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Old 09-03-2017, 06:14 PM   #10
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The notch on the side was made with a table-mounted router. I don't have a mill. Yet. (But don't over think things. It's only there so you can get your finger in to re-install the keepers.)

When removing the keepers, use a magnetic retriever. It looks like tweezers would work, but they don't.

The valves aren't perpendicular to the faces of the head, so you have put a few pieces of wood under the far side of the head to tip it up, so the valves are vertical.

You also need to put something right under the valve head to keep it from descending too far when you compress the spring (taking it out or putting it in). I have a handful of replaced valve shims which are the perfect size, but you don't need anything that precise. You also don't need to hold the valve up tight; just within a few mm so the valve stops moving soon after you start compressing the spring.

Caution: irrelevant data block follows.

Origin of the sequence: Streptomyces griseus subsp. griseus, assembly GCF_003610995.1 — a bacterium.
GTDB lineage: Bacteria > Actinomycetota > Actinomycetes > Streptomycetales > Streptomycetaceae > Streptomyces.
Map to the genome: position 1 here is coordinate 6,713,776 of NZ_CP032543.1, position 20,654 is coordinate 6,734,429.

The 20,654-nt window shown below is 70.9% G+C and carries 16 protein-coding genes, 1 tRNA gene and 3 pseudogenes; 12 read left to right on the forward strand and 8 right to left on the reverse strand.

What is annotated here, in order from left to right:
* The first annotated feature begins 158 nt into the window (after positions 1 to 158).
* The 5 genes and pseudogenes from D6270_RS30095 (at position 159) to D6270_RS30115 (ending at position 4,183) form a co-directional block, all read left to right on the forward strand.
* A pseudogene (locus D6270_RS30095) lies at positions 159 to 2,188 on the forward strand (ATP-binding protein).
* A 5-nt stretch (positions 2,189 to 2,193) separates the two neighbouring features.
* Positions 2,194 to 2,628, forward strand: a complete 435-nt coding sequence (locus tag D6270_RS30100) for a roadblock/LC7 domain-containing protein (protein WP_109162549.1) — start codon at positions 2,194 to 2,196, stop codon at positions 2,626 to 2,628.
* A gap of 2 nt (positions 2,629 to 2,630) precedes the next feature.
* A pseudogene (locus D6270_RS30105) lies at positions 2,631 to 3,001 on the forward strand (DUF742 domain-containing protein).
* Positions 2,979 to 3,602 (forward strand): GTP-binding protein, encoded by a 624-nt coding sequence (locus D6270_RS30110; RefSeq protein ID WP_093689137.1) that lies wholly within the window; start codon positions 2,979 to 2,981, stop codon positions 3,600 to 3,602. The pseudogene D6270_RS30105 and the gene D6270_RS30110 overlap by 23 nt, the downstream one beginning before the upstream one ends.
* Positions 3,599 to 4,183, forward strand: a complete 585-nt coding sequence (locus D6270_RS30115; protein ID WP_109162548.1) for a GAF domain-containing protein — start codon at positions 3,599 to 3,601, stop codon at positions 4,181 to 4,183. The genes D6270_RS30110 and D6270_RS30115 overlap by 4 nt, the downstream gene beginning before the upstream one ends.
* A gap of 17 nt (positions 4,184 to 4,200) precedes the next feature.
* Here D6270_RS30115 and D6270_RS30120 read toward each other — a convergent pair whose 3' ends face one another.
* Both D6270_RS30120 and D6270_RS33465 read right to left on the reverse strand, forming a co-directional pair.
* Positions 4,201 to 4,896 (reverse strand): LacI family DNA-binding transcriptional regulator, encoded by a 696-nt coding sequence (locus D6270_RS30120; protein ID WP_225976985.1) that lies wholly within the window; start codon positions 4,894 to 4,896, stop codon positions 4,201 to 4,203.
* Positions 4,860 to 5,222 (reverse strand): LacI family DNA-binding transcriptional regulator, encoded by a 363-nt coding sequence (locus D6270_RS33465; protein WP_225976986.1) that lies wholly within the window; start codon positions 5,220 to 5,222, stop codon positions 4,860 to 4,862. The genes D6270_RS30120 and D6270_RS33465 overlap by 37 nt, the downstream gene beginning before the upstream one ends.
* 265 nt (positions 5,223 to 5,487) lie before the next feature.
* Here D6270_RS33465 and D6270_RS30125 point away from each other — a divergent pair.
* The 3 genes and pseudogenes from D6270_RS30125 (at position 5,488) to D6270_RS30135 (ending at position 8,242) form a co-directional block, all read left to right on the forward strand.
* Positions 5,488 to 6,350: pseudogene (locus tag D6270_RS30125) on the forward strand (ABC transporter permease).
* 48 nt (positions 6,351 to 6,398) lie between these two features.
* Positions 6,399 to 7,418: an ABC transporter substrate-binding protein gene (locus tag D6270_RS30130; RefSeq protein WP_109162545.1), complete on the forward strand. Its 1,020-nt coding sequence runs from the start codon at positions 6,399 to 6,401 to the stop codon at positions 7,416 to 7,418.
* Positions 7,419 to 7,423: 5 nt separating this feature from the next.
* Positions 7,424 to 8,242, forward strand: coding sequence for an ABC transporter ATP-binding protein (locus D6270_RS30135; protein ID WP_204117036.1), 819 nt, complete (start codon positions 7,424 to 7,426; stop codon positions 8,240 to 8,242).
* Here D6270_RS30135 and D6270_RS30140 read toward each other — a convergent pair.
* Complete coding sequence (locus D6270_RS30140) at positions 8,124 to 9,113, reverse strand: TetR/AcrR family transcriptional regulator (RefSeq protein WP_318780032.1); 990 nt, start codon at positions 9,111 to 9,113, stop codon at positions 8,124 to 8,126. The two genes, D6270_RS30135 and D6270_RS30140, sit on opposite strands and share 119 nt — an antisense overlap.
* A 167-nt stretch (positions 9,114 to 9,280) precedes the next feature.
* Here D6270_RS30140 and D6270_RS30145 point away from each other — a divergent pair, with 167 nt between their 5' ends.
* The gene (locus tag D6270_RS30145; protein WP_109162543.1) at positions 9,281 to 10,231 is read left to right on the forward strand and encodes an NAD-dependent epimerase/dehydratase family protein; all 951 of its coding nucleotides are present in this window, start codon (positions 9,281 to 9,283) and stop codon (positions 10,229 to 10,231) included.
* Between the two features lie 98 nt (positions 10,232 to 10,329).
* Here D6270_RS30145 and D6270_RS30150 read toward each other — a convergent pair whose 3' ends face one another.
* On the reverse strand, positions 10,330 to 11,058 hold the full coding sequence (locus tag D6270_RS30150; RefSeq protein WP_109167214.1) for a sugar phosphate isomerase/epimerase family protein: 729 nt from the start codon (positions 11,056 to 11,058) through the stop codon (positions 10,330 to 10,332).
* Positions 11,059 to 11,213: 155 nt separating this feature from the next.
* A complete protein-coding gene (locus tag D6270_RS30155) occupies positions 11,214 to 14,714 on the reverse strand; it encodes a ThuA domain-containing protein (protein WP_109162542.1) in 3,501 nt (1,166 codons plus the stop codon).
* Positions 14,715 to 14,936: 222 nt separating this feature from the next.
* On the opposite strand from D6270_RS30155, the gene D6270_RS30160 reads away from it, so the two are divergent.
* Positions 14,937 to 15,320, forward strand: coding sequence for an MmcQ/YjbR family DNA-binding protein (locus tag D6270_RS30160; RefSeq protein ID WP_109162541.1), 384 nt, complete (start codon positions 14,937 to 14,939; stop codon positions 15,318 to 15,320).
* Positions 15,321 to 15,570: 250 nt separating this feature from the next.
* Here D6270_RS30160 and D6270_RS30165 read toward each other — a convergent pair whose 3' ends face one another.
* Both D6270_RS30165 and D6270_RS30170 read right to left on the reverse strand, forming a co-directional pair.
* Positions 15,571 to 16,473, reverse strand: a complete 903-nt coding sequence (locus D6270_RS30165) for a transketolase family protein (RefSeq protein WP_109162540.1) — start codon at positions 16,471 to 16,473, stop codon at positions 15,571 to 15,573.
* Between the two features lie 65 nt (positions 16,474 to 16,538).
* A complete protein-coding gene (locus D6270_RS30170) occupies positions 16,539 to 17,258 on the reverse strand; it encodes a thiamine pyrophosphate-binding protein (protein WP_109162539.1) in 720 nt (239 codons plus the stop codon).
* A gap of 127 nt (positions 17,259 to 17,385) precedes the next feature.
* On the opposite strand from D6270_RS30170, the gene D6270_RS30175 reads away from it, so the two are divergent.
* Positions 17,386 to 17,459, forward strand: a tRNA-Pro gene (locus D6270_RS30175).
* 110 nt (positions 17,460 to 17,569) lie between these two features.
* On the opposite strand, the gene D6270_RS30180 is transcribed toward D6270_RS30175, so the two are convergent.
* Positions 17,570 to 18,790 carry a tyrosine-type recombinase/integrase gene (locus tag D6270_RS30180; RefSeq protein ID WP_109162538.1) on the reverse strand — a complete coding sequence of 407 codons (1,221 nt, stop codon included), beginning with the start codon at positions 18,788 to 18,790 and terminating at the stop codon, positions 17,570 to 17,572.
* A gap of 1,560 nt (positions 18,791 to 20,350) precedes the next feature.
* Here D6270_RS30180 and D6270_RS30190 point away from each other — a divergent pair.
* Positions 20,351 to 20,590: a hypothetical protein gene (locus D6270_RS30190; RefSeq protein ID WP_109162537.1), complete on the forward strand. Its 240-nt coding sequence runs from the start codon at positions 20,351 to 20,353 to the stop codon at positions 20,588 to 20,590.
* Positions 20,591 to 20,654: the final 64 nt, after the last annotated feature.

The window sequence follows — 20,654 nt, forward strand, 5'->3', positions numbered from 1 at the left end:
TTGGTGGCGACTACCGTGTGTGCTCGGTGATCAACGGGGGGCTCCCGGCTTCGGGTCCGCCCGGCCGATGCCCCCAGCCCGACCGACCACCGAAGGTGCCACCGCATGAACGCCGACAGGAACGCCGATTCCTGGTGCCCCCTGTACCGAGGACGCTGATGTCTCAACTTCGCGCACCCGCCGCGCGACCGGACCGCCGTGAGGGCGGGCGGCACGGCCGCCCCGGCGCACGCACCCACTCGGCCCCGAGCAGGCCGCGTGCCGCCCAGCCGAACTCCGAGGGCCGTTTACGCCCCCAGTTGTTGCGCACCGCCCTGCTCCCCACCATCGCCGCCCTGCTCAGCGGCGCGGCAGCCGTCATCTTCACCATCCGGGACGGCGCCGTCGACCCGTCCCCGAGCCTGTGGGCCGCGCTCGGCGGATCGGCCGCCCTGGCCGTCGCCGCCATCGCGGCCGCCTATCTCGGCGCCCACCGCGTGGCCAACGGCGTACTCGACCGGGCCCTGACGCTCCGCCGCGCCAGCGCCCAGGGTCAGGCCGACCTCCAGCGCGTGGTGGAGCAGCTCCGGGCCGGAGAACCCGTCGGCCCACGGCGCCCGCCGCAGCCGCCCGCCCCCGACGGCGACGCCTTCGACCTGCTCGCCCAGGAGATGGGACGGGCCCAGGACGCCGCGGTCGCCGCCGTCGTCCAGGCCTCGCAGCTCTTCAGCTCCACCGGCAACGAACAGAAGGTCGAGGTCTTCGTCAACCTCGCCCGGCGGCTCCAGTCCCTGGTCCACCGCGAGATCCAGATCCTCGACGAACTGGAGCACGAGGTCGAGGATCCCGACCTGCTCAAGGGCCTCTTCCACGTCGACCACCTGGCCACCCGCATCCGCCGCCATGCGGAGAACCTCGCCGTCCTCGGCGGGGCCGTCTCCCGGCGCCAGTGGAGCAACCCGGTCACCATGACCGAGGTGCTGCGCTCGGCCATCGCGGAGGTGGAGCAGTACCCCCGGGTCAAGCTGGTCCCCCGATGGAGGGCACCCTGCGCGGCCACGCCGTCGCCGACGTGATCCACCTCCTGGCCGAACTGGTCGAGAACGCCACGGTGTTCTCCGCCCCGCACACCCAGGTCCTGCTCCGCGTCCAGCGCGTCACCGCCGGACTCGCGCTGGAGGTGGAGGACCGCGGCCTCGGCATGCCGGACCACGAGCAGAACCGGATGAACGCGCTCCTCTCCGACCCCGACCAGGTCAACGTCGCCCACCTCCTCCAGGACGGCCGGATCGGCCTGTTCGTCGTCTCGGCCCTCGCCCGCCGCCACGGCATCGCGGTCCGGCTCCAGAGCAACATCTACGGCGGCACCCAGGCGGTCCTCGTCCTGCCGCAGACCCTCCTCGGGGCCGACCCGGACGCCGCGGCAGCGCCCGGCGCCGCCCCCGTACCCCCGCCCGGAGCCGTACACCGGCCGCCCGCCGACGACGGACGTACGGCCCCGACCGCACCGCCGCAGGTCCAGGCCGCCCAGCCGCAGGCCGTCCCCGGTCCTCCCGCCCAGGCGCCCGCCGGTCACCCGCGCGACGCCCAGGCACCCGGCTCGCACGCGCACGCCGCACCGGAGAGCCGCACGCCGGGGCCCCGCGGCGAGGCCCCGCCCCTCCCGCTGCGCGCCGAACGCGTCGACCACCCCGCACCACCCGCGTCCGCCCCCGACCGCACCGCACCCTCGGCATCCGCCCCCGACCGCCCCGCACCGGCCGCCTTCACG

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Old 09-03-2017, 06:15 PM   #11
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The mating surface appears to be flat!

Checking with my machinist's straight edge and a feeler gauge, the head sealing surface appears to be pretty flat. At least as far as I can tell with the feeler gauges that I have. My thinnest gauge is .005". The factory service manual (FSM) calls for a maximum warpage of .0039", So I need to look around for a better set of feeler gauges, but all indications are that these heads are in spec.

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Old 09-03-2017, 07:51 PM   #12
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Next up, time to check the valve stems and valve guides. for this I used some small hole bore gauges that I have had for a while. I'm not sure just how accurate these things are, but I found good consistency in the measurements, which leads me to believe that they are okay.









Here you see the bore gauge inserted in the valve guide,





And here taking the measurement as translated by the gauge. Again, I don't have a lot of experience with these bore gauges, but the consistency of the resulting measurements gives me confidence that the tool is doing what it is supposed to do. And also, they were corresponding perfectly with the specifications provided by the FSM. If the readings can be relied upon, these guides are still within the "as new" factory numbers.